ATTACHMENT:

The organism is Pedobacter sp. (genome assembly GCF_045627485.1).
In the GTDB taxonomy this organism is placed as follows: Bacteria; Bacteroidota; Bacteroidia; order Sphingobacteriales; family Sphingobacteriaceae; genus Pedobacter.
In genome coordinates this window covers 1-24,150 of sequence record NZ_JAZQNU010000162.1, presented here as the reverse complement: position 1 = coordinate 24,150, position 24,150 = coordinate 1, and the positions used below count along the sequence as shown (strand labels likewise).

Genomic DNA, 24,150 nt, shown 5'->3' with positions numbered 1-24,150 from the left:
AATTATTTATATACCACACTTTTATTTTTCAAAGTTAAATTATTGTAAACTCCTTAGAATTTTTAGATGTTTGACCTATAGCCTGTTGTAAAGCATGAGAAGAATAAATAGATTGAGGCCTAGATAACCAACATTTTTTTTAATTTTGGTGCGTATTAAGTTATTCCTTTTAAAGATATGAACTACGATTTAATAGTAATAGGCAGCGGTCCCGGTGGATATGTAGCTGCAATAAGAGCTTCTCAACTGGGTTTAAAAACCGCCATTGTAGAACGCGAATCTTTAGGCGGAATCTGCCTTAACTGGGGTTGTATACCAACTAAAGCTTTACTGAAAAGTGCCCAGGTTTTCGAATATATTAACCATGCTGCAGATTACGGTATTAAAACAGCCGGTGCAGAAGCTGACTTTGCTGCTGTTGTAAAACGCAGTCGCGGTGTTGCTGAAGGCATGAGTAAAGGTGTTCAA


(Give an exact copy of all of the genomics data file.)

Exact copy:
The organism is Pedobacter sp. (genome assembly GCF_045627485.1).
In the GTDB taxonomy this organism is placed as follows: Bacteria; Bacteroidota; Bacteroidia; order Sphingobacteriales; family Sphingobacteriaceae; genus Pedobacter.
In genome coordinates this window covers 1-24,150 of sequence record NZ_JAZQNU010000162.1, presented here as the reverse complement: position 1 = coordinate 24,150, position 24,150 = coordinate 1, and the positions used below count along the sequence as shown (strand labels likewise).

Genomic DNA, 24,150 nt, shown 5'->3' with positions numbered 1-24,150 from the left:
AATTATTTATATACCACACTTTTATTTTTCAAAGTTAAATTATTGTAAACTCCTTAGAATTTTTAGATGTTTGACCTATAGCCTGTTGTAAAGCATGAGAAGAATAAATAGATTGAGGCCTAGATAACCAACATTTTTTTTAATTTTGGTGCGTATTAAGTTATTCCTTTTAAAGATATGAACTACGATTTAATAGTAATAGGCAGCGGTCCCGGTGGATATGTAGCTGCAATAAGAGCTTCTCAACTGGGTTTAAAAACCGCCATTGTAGAACGCGAATCTTTAGGCGGAATCTGCCTTAACTGGGGTTGTATACCAACTAAAGCTTTACTGAAAAGTGCCCAGGTTTTCGAATATATTAACCATGCTGCAGATTACGGTATTAAAACAGCCGGTGCAGAAGCTGACTTTGCTGCTGTTGTAAAACGCAGTCGCGGTGTTGCTGAAGGCATGAGTAAAGGTGTTCAA